Thursday, May 19, 2016

Dialogue Tags- How to Eliminate the Word "Said"

     It can be a struggle to avoid repetition of words- Especially, the word said. Dialogue is good. You want to incorporate a lot of it within your story. It helps develop characters and add realism to your story. However, when you use dialogue, you are inviting the risk of overused words. How do you prevent this from happening?

Actions Before Dialogue

     When you have a new character begin to speak, simply add an action directly before they talk in order to identify the speaker. For example:
     Instead of- "We should go," Mary said.
     Try- Mary turned her gaze towards the smoke. "We should go."

     By identifying the speaker beforehand, it becomes unnecessary to add a dialogue tag after the spoken words. This strategy will create better sentence fluency and prevent overusing the word said. I've found this technique incredibly helpful.
     Now, this doesn't mean you need to eliminate the use of said altogether. When used sparingly, this word accomplishes its purpose without distracting the reader from the story. In my opinion, there are few words besides said that you should use as dialogue tags. Leading to my next tip...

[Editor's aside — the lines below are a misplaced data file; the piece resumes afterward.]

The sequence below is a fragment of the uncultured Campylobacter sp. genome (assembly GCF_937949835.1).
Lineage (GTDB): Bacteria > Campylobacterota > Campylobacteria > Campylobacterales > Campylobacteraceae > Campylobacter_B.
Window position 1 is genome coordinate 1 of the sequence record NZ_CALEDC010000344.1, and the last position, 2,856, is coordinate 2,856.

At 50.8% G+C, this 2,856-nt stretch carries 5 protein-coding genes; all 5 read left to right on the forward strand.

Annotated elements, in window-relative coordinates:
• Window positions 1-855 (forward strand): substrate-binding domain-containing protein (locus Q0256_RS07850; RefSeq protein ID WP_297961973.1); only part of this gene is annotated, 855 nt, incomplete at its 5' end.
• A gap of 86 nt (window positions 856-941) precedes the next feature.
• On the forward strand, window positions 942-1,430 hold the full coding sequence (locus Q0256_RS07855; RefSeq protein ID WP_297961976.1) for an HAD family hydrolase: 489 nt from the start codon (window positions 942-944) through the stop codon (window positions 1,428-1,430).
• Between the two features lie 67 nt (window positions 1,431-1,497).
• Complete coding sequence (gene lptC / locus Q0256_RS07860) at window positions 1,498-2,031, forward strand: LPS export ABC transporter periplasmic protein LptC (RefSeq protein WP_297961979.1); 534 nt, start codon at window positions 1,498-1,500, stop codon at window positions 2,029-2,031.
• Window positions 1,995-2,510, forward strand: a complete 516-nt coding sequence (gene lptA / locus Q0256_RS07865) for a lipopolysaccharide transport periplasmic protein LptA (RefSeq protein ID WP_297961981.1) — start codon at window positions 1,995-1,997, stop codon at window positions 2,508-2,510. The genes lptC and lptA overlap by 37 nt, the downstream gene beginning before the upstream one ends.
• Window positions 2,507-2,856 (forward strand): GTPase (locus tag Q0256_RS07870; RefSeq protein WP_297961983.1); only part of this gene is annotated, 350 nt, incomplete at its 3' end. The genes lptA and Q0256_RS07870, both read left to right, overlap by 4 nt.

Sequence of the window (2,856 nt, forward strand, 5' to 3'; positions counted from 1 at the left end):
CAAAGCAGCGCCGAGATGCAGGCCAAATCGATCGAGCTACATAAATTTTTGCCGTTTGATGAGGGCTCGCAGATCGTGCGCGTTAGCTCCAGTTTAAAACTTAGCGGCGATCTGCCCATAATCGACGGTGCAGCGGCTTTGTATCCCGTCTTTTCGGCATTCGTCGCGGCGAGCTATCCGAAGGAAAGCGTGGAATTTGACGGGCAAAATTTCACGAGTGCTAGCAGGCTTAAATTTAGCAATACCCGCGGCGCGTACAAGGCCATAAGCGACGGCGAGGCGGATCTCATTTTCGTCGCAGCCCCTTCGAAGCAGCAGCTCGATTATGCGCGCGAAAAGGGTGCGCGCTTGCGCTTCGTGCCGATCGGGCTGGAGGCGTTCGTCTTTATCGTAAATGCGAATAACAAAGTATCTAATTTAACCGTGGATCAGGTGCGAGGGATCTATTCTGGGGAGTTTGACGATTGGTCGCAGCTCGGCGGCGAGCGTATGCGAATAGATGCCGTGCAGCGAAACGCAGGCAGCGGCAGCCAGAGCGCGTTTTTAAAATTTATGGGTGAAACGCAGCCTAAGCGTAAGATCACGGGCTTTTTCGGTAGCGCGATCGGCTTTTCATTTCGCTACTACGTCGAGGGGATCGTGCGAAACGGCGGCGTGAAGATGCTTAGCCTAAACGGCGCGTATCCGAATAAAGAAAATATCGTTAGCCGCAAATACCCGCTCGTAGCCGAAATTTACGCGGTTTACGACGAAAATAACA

Don't Use Words Such as Laughed or Spat

     Often times these words can come across as cheesy. And think about what you're writing. Take the following sentence for example. "You have cheese in your hair," Jane laughed. Is that actually feasible? Can someone laugh words? No. You speak words. Not laugh or spit them. Other words such as acknowledged, commented, and exclaimed are acceptable, but the dialogue and the character's actions should be enough to convey the emotion behind it. If you apply those tips to the previous sentence, you end up with something like this. "'You have cheese in your hair,' said Jane, holding a hand to her mouth as her cheeks turned red and laughter escaped her lips." This illustrates the scene much better than the first sentence while retaining the use of said. See? Said isn't bad, merely easy to overuse. However, if you want to eliminate said altogether, you could write, "Jane held a hand to her mouth as her cheeks turned red and laughter escaped her lips. 'You have cheese in your hair.'" By incorporating the action before the dialogue, you eliminate said.


1 comment:

  1. I love this one because there are so many people who do things like this and it makes the story almost annoying. Your tips and tricks are helpful!